- Rare 1933 Babe Ruth trading card could break records
- Current record for sports trading cards is $5.2 million
- The entire collection is valued at over $20 million
- More Sports news here
A rare 1933 Babe Ruth trading card, ‘the finest known of its kind’, could soon break the trading cards record of $5.2 million. The market for sports cards has absolutely exploded in recent years and all signs point to a record-setting auction.
This card is just one part of a collection valued at over $20 million. The exhaustive collection was previously owned by a Florida neurologist named Thomas Newman who recently passed away.
A game-worn Ruth jersey previously set the record for the most expensive piece of sports memorabilia ever sold at $5.64 million. But records were meant to be broken. This card could smash every record.
The Memory Lane auction will begin in June and close on July 10th. Bidders will have the chance to own some of the rarest and most well-preserved sports memorabilia in existence.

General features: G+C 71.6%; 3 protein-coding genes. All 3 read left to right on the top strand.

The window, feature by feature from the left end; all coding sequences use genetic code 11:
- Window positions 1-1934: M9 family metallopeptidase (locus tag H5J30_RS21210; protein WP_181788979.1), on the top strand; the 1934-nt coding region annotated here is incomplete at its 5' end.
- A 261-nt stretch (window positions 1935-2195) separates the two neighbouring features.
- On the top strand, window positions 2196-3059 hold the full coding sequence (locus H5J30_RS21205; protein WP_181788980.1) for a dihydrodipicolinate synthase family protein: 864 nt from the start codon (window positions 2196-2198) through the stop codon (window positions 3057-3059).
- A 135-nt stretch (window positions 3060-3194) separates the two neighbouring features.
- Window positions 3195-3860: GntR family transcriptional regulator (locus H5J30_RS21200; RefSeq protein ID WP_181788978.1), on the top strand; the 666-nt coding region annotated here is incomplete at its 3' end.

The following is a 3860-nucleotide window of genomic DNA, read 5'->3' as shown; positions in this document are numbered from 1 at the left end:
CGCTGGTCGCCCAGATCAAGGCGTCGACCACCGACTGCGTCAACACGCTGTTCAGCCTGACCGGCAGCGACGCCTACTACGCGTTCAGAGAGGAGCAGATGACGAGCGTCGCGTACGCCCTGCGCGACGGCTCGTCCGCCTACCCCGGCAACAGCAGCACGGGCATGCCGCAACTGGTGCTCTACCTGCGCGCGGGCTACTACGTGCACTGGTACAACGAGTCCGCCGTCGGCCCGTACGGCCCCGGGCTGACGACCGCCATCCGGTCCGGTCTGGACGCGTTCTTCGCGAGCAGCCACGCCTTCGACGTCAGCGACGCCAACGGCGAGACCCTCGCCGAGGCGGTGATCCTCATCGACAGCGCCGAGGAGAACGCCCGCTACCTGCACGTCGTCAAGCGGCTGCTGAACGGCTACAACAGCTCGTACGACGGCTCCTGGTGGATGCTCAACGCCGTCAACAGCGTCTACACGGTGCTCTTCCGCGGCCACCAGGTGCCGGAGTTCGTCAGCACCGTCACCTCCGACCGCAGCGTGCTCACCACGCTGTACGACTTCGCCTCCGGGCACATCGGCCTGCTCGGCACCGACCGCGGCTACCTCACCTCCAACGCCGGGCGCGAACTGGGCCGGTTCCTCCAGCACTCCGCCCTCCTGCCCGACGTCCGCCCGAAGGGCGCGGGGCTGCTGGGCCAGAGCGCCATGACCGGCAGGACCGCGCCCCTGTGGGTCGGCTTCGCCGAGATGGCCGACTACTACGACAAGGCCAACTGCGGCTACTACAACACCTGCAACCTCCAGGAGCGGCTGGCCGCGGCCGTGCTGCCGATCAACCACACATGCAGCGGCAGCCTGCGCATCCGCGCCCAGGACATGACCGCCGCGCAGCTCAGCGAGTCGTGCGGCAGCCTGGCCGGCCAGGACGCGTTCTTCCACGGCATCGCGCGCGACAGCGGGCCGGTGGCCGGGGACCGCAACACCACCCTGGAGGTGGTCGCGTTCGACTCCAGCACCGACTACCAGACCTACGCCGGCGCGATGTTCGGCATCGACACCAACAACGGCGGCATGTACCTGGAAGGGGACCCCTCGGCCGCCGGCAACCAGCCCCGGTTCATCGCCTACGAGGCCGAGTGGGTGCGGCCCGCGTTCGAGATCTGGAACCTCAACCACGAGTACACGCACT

It is the 1933 Babe Ruth cards (Goudey #53, PSA 9) that will be the crown jewel of the auction. Memory Lane auction house put out a press release about the forthcoming lot and it includes multiple Babe Ruth cards and a ‘near-perfect’ 1952 Mickey Mantle rookie card.
Collections like this only come up for auction once in a lifetime. Other cards included in the lot are Ty Cobb, Lou Gehrig, Honus Wagner, Ted Williams and Cy Young. There will also be a lot of sports memorabilia available for purchase.
According to the press release, most of the items were housed at Dr. Newman’s medical offices in Tampa. Many of the cards were unopened and still hermetically sealed in boxes.
Just take a moment to try and wrap your mind around this. There was a medical office in Tampa housing tens of millions worth of rare baseball cards. Now just ONE of those cards is expected to break the record of $5.2 million.
There’s really no telling how much the prized 1933 Babe Ruth cards (Goudey #53, PSA 9) could go for. It’s believed it will break the record but nobody knows by how much. Could it sell for $7 million? Who knows?!
If you are a motivated bidder you can visit the Memory Lane auction to try and own one of these rare piece of baseball history.